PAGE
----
The 22 self-loading handgun is a great firearm that every handgunner should own at least one of. The 22 is a great trainer, and it is also a good small-game handgun, and it is even useful in some forms of competition. The absence of recoil and muzzle report compared to centerfire handguns is often touted, but recoil and muzzle blast are there, simply in easily manageable portions. The shooter is free to concentrate on trigger press, sight picture, sight alignment, and grip. Practice in offhand fire, combat practice, firing for extreme accuracy from a solid rest, clearing malfunctions and hunting game are just some of the practice that may be accomplished with the 22 pistol. For small-game hunting, excellent accuracy is demanded. For combat practice—and this is an important point—the handgun should be similar to the centerfire defense gun in accuracy. In that manner, the shooter isn't given a false sense of security by a 22 that is much more accurate than the 9mm or 45 they use for personal defense. When practicing with the 22, the serious shooter should use the same grip and trigger press that he or she uses when mastering the 9mm or 45. Using a lighter grip or shooting fast just because the 22 is so controllable doesn't cross over into personal defense skills; it is simply shooting for fun.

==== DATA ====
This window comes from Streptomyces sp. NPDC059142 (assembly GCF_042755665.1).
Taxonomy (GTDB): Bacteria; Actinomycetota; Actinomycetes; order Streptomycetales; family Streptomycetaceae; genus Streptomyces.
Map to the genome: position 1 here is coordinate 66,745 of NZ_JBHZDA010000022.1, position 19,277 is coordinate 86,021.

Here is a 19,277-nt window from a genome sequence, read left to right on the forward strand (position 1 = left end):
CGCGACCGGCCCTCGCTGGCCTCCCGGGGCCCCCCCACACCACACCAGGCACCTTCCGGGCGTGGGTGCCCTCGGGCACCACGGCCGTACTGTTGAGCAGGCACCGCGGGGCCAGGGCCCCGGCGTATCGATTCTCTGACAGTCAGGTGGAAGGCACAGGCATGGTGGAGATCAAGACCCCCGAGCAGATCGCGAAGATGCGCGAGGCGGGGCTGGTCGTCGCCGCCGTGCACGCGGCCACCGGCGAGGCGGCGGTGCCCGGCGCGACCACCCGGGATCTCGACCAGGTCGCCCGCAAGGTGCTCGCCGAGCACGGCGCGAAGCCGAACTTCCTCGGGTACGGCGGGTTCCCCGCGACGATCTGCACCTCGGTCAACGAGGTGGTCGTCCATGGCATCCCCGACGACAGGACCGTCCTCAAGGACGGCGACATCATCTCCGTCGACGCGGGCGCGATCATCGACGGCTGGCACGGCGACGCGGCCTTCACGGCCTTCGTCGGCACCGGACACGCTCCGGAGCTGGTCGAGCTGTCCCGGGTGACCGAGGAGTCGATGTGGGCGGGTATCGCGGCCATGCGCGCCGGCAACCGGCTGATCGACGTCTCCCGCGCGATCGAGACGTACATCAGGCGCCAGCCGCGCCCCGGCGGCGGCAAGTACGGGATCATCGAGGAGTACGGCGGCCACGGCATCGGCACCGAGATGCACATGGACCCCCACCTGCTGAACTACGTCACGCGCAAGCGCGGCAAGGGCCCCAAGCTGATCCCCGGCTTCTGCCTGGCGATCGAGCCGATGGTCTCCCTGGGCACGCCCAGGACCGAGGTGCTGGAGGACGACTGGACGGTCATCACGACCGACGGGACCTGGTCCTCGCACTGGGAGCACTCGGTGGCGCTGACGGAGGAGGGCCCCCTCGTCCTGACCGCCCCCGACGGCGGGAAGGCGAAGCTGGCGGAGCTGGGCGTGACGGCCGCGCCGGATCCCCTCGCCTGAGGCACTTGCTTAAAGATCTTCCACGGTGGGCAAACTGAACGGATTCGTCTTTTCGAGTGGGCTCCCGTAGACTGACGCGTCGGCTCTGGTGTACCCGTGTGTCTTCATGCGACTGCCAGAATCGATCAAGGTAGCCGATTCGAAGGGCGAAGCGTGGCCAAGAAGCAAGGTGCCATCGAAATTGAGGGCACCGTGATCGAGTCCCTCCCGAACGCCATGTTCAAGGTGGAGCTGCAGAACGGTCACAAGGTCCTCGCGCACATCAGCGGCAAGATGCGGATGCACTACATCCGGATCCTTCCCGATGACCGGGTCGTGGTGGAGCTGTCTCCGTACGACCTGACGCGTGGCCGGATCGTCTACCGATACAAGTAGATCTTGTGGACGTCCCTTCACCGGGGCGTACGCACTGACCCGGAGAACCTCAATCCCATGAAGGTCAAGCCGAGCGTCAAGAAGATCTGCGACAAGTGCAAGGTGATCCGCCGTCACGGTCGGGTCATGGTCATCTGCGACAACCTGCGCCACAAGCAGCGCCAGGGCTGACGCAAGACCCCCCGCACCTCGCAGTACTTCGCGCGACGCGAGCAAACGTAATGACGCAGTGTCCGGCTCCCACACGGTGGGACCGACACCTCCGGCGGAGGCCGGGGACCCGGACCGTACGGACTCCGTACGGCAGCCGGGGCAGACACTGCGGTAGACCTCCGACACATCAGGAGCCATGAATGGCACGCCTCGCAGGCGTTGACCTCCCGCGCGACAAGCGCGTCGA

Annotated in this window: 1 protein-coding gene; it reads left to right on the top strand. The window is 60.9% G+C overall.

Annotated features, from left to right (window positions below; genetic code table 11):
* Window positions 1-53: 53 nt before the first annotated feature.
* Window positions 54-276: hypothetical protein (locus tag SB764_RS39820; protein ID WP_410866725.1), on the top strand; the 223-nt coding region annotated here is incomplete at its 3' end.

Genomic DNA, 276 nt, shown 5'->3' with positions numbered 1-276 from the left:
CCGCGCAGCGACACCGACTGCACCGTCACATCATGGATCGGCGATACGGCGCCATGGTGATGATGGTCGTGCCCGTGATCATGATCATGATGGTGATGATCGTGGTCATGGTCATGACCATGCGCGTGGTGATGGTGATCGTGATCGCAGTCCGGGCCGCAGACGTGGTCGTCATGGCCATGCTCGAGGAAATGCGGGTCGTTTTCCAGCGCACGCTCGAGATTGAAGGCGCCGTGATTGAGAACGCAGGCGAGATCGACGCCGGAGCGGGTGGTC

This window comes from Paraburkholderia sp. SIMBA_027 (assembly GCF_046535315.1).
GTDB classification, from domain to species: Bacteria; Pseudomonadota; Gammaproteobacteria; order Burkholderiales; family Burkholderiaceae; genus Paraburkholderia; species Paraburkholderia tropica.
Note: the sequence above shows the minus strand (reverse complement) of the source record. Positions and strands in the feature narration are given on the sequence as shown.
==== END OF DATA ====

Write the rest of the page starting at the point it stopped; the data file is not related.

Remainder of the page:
We collected two 22-caliber handguns and two 22-caliber conversion units for comparison. One of the handguns is a new model and the other, a relatively new and often overlooked pistol. The firearms tested included the Smith & Wesson Victory 22, Beretta Neos 22, Tactical Solutions' Glock conversion unit, and a Colt 22 Ace conversion unit.
Last year we tested three 10mm Auto pistols and found there was a lot of interest in these big-bore handguns, so we decided to return to these powerful handguns for another look. Our most recent crop of 10mms includes two 1911 platforms and one based on the CZ 75 platform. The Kimber Custom TLE II and the Dan Wesson Bruin Bronze share the 1911 platform, while the Tanfoglio Witness is based on the CZ 75 design. We liked all three of these pistols and found that all three could serve multiple duties from hunting to self-defense. Since the 10mm has the power of a 41 Magnum, we feel it is a bit much for everyday carry. If we ever were in a shooting incident, it's possible the overpenetration of the 10mm could be a liability. But in a self-defense situation where you are facing an angry bear in the back country, we think the 10mm Auto makes perfect sense. Also, as a hunting round, the 10mm offers a lot of power and is well suited for game like deer and pigs at short distances. We'd even use it in a tree stand to take black bears visiting a bait.